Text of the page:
Price: At a popular Dubai restaurant it is served at Dh28
5. Oman Chips Sushi
Moshi – Momo & Sushi has combined the flavours of Oman Chips and melted cheese, to bring it to its sushi platter. What you get is the Cheesy Chips Oman. Now wait, before you dismiss this concoction, every bite of the maki roll adds a dash to your childhood days of basking in the flavours of your favourite treat.
For those who want a variation can also try the Cheesy Chicken Chips Oman because why not?
Price: The Cheesy Chips Oman is priced at Dh29, while the chicken add-on is Dh34. Other interesting combinations to try include Falafel, Hummis and Cucumbur maki rolls and the Flamin’ Chicken Cheetos.
6. Paratha with Oman chips
Like the name suggests, this snack has four main ingredients, a warm, flaky paratha (a type of flatbread), a generous spread of processed cheese, a dash of hot sauce and the main ingredient - crushed Chips Oman. Most old cafeterias across the UAE serve this snack that is usually called a Chips Oman sandwich.
HumYum in Umm Suqeim, Abdul Omar Cafeteria near the Eppco gas station by the Dubai-Al Ain highway in Dubai Silicon Oasis and Baith Al Baraka in Abu Dhabi are some of the oldest and most popular cafeterias that serve this popular snack. Many of these cafeterias are run by expats from the Indian state of Kerala. So, the paratha is actually porotta, a layered flatbread that originates from the southern part of the Indian subcontinent. Made with white flour, it is a common street food especially in Kerala, Tamil Nadu and the neighbouring country of Sri Lanka.
As you bite through the flaky outer bread, your taste buds are greeted with thick already creamy cheese, melting in the warmth of the bread, interrupted by the crushed chips and the hot sauce. Dubai expat Rishika Gupta, 33, has one almost every weekend on her “cheat days”. She said: “When I see Chips Oman Sandwich, it is good-bye diet and hello yummy calories.”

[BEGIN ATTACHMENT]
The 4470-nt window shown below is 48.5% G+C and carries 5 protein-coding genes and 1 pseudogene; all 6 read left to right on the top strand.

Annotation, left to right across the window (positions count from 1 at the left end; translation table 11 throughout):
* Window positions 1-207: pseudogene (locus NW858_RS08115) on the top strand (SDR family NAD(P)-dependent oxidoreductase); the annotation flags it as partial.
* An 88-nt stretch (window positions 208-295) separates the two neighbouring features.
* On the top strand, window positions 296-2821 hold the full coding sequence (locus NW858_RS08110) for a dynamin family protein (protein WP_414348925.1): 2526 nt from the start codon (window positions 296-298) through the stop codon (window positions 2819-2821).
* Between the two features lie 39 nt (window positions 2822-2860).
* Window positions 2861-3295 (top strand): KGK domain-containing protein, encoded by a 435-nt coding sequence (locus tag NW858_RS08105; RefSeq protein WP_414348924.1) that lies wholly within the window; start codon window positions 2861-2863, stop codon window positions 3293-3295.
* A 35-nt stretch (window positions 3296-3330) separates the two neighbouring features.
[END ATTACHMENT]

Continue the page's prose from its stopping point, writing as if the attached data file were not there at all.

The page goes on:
There are some varieties too, some restaurants add a layer of egg or a sausage to the regular Chips Oman Sandwich.
Price: Dh 3-5 at cafeterias, Dh10-12 at some restaurants depending on customisations.
7. Cheetos pasta
The simple, yet incredibly cheesy and gooey macaroni and cheese pasta is often considered to be ‘comfort food’ by many. Throw in some flaming hot Cheetos chips, and you’ve got yourself a snack that seems to have gotten popular - Cheetos pasta. This combination might not sound too appealing at first, but not only is it tasty, it is also an Instagram favourite.
How is it served? Most restaurants use Flaming hot Cheetos chips in their signature mac and cheese pasta to make it extra spicy. The Cheetos chips can be added as a garnish or can be mixed together after the mac and cheese is prepared. Another common way to serve it is to crush the chips into a powdery form, and use it as a topping for the pasta. The addition of the Cheetos chips, adds a crunchy texture to the dish.
At Global Village Dubai, food stall Aballii serves a version of the Cheetos pasta, using flaming hot Cheetos that are mixed in the dish and are crushed and added as a topping. They serve the portion in a small Cheetos packet, which adds to the experience of eating it. While it is not for the faint hearted as your taste buds will be put to the test, this messy cheesy dish is definitely worth a try.
Price: Aballii (Global Village Dubai), Cheetos Pasta Dh35, Parkers (Dubai Mall), Mac and Cheetos Dh39.
8. Chai Latte or Chai tea latte
Chai Latte or Chai tea latte is found in most big coffee shop chains and literally translates to ‘tea tea milk’. The ‘chai’ which could be a sweet syrup of spices and black tea or in a powdered form, is served with hot milk.
The drink takes its flavours from the Indian masala chai (spiced tea) but it is the large quantity of milk that makes it different in taste and texture. If you’re a tea drinker, chances are you won’t put more than two spoons of milk in your cup of tea, if not at all. However, in the chai latte, milk dominates the beverage. It is the strong aroma and taste of spices like cardamom and cinnamon that give it its masala tea-flavour. The drink is sweet – some might consider it too sweet, and is also much lighter than a cup of regular tea. While tea is usually had after a meal to help digestion, this beverage might not be easy on an already full stomach. However, if you’re a fan of spices and are looking for a drink that feels like a coffee but tastes like tea, you should try this the next time you find yourself in a coffee shop.